Monday, October 23, 2017
Yes, at least according to a recent study by the American Academy of Appellate Lawyers. Jennifer posted an excellent summary of the report last Thursday. I won't repeat her discussion, but I wanted to focus on a few other points.
The Academy, concerned with both the decline in cases listed for oral argument and the time allotted for oral argument in federal appellate courts, sent their report to Chief Justice John G. Roberts, Jr., and the chief judges of the federal appellate courts. As Academy member James Martin told the National Law Journal, more oral argument could shed light on the role of judges: "Oral argument is a very unique piece of the civics lesson and one that I personally believe puts the courts in a very good light and is its own almost best explanation of what the third branch does and is all about."
According to the report, there are four federal circuits with oral argument rates in the teens. The Fourth Circuit is the lowest, with only 11% of cases being scheduled for oral argument. The D.C. Circuit, with 55% of cases being scheduled for argument, has the highest rate of oral argument. According to the research I did along with my co-author for the third edition of Winning on Appeal, only 18.6% of federal appellate cases were scheduled for argument in 2015. In 1990, 44.8% of cases received oral argument, with the Second Circuit granting argument in 76.4% of cases. And, as we noted in Winning on Appeal, these numbers don't take into consideration the litigants who do not ask for oral argument in circuits that require such a request. So why the decline?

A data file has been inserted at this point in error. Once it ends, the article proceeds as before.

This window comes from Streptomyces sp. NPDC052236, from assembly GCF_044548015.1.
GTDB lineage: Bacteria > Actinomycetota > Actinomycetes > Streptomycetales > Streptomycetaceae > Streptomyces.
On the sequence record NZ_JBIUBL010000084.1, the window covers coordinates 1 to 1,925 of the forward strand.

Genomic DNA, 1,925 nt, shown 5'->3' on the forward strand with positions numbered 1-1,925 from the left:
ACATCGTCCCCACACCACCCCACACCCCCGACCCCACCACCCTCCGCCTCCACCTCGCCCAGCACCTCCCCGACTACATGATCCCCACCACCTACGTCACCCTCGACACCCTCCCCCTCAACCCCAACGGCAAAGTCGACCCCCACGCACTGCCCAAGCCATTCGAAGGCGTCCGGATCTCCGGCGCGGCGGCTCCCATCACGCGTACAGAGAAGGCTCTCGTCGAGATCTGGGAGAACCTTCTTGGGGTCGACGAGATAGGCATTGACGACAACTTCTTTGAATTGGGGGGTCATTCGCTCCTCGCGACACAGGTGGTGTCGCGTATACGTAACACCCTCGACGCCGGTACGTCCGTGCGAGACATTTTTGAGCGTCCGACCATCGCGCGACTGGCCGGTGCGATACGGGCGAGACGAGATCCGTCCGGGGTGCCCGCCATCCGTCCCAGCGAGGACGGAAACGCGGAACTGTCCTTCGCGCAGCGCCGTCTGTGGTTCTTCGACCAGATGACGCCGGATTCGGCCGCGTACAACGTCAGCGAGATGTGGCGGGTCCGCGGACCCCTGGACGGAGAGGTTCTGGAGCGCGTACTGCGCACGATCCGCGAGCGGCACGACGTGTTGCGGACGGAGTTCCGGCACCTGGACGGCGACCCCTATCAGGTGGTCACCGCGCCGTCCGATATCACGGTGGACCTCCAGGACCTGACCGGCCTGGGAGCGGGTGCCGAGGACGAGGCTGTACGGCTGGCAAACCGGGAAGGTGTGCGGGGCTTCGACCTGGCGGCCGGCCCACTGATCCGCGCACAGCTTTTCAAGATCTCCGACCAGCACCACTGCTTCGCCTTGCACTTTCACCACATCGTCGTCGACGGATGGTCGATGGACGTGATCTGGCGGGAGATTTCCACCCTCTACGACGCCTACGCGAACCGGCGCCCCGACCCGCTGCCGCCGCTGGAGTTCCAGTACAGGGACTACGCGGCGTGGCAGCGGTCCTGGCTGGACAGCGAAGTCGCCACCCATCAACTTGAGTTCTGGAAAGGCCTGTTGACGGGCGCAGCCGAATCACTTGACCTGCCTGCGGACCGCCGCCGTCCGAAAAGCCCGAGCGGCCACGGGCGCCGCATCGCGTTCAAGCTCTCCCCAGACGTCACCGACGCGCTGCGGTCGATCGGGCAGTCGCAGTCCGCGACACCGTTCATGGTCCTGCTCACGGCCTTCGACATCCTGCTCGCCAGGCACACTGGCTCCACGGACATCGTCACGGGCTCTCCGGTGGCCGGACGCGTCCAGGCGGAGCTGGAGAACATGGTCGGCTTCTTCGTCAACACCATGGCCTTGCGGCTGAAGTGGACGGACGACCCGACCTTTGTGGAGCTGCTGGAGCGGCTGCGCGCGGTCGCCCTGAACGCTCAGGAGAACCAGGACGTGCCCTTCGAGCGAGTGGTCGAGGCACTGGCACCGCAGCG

Some of the decline can be attributed to the rise in cases appealed. In 1969 the federal appellate courts terminated 9,014 appeals. In 2015, that number was 52,881, or an increase of 586%. It would be incredibly difficult for judges to hear argument in every case given the large number of appeals. Furthermore, in surveying judges for Winning on Appeal, we found that most judges found the briefs to play a highly significant, if not dispositive, role in helping them resolve the appeal.
Still, oral argument has its purposes. In chapter 3 of Winning on Appeal, we set out some of these purposes. For judges, oral argument allows them to (1) question the legal and factual positions in the briefs, (2) clarify the issues, (3) consider the impact of the positions taken, (4) lobby other members of their court, and, at times, (5) help the advocate present the case. For attorneys, on the other hand, oral argument allows them to (1) face the decision makers, (2) emphasize or simplify positions in the brief, (3) address the issues that trouble the court, (4) correct misimpressions, and (5) show the logical soundness of their position. In observing oral arguments, I have found that many attorneys fail to capitalize on these opportunities. While, as Mr. Martin noted, oral argument puts judges in "a very good light," it doesn't always do the same for attorneys. Perhaps the answer to more oral argument is to ensure that the quality of oral argument is excellent and beneficial to judges and the disposition of cases.